• Ephemeral credentials increase security by existing only long enough to be used and then discarded.
  • Any form of data can be stored via the API, CLI, or web UI, making it a very flexible method of protecting a wide variety of secrets: credentials, API keys, tokens, and even binary data via Base64 encoding.

Minuses

  • API and command-line utility, not user-transparent.
  • Not suitable for end-user credential management.
  • Requires custom integration work to fit into existing workflows.
  • Complex pricing model.


CyberArk vs. Bastion Host

Brief product summary

A bastion host is simply a Linux/UNIX server that mediates access to sensitive servers/database access by requiring the user to first log into the bastion host then ‘jump’ to additional resources in the network controlled by the bastion. Organizations simply need to set up an additional server that is both accessible from external sources and is able to connect to internal resources.

Use cases

  • Mediate access to protected resources on a restricted network segment.
  • Database clients and similar tools can work via bastion host by using port forwarding over the SSH connection.

Pluses

  • Free, or nearly so: the only requirement is the cost for the hardware (or virtual server) underlying the bastion host.
  • Straightforward access for users who are familiar with SSH.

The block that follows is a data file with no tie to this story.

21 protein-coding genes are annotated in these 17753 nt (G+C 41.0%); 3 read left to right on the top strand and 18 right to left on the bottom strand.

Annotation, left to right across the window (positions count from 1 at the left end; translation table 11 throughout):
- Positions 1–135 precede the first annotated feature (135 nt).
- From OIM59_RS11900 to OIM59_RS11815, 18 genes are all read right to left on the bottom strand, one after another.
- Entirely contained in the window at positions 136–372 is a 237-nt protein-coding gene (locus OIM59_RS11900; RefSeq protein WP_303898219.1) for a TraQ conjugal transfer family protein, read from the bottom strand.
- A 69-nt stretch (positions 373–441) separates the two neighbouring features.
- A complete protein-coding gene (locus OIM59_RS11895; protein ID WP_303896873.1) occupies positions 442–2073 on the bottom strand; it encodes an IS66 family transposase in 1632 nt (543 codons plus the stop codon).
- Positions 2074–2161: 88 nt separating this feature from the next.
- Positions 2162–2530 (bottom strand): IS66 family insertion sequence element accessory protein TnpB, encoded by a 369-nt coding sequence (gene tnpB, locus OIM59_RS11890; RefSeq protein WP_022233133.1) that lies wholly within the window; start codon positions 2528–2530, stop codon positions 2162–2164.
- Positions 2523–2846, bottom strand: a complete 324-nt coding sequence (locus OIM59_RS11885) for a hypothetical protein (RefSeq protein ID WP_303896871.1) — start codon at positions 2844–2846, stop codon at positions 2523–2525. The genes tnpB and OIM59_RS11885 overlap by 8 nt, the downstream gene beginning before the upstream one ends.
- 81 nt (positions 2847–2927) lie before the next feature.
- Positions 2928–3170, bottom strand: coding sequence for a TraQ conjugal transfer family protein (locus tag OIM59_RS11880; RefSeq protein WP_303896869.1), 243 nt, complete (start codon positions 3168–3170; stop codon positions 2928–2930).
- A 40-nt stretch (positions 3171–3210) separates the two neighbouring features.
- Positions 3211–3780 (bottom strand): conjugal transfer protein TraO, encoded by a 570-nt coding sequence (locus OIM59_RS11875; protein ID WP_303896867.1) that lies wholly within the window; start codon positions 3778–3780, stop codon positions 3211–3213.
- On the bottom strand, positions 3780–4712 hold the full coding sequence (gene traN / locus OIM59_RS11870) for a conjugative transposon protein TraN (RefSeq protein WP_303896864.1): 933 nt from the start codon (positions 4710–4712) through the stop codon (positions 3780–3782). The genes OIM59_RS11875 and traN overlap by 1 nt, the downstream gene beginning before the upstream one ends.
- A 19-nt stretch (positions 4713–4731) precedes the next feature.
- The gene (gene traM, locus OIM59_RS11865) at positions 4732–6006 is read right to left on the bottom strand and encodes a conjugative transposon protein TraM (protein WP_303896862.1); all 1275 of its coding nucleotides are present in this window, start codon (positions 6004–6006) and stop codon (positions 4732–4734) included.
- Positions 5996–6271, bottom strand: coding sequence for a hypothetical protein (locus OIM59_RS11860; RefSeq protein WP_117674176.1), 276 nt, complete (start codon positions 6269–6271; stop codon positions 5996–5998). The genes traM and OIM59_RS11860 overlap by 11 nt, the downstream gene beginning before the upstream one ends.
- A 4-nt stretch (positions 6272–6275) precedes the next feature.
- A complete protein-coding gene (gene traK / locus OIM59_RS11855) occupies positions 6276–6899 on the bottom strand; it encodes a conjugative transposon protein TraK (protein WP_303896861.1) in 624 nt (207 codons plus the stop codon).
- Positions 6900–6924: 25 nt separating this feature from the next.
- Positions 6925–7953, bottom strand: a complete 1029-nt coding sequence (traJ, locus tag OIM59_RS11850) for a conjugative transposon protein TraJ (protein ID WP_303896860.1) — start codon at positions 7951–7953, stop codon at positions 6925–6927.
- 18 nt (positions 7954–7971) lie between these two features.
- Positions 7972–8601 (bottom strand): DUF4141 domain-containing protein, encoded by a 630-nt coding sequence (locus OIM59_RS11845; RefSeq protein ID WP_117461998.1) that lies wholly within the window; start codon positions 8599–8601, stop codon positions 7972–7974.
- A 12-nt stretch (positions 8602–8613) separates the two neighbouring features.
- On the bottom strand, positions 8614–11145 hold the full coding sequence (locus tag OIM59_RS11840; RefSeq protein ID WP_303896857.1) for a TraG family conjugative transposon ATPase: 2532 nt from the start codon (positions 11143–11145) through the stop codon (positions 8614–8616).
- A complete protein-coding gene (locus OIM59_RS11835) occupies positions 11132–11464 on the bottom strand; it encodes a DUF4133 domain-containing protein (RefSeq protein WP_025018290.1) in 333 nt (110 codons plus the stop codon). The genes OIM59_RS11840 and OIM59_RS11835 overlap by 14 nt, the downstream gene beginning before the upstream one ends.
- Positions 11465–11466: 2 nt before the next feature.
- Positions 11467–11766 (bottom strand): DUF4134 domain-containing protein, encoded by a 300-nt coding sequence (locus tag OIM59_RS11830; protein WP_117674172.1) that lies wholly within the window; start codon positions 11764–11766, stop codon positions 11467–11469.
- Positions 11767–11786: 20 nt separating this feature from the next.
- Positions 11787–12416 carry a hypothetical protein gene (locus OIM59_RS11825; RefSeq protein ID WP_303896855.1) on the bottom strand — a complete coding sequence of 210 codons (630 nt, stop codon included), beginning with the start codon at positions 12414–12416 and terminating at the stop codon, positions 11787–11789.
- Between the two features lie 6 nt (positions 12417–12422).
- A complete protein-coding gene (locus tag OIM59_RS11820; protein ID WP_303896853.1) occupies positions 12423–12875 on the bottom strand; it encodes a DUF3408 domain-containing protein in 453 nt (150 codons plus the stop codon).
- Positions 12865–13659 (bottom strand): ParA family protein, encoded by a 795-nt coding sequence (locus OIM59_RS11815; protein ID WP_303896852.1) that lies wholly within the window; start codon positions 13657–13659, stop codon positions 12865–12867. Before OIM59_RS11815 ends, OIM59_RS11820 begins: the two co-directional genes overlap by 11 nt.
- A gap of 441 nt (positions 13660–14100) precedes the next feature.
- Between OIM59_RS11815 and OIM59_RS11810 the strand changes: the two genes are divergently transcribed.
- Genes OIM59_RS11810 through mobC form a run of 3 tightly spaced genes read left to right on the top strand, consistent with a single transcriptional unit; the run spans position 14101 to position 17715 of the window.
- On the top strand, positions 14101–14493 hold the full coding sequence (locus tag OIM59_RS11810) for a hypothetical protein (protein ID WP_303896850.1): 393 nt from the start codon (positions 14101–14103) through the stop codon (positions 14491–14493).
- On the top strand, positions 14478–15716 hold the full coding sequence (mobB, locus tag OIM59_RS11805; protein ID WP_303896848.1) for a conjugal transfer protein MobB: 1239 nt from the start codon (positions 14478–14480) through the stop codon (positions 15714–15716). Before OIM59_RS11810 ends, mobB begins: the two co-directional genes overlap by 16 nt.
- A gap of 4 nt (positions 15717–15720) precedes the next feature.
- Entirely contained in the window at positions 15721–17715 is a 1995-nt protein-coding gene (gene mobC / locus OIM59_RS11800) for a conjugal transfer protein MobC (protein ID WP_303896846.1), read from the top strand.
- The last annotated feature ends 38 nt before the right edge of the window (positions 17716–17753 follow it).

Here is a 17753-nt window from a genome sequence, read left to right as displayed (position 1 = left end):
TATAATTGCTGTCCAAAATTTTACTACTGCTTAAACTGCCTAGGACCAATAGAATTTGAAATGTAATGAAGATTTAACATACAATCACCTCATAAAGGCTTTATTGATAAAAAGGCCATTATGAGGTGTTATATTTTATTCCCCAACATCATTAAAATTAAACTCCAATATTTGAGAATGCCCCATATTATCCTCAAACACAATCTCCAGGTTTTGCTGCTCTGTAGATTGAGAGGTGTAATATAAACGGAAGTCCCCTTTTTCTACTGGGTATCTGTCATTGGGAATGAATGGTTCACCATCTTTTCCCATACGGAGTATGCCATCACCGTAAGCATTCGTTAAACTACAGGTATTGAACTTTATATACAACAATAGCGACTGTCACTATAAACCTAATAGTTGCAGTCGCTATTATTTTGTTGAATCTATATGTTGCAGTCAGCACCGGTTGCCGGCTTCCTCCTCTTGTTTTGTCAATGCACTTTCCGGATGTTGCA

Minuses

  • Because all access to protected resources requires first logging in via command line to the bastion host, the user must have an account on the bastion and a certain level of technical acumen, especially if employing port forwarding for database access.
  • The bastion host represents a single point of failure; if it is unavailable all resources behind it are inaccessible. Setting up multiple bastion hosts to mitigate against this possibility means another set of credentials to manage.
  • In the case of problems, support is limited to whatever support may be available for the underlying OS running on the bastion host.
  • Session logs and database/other protocol activity are not captured.

About the Author

, Director, Global Customer Engineering, has worked in the information security industry for 20 years on tasks ranging from firewall administration to network security monitoring. His obsession with getting people access to answers led him to publish Practical Vulnerability Management with No Starch Press in 2020. He holds a B.A. in Philosophy from Clark University, an M.A. in Philosophy from the University of Connecticut, and an M.S. in Information Management from the University of Washington. To contact Andy, visit him on LinkedIn.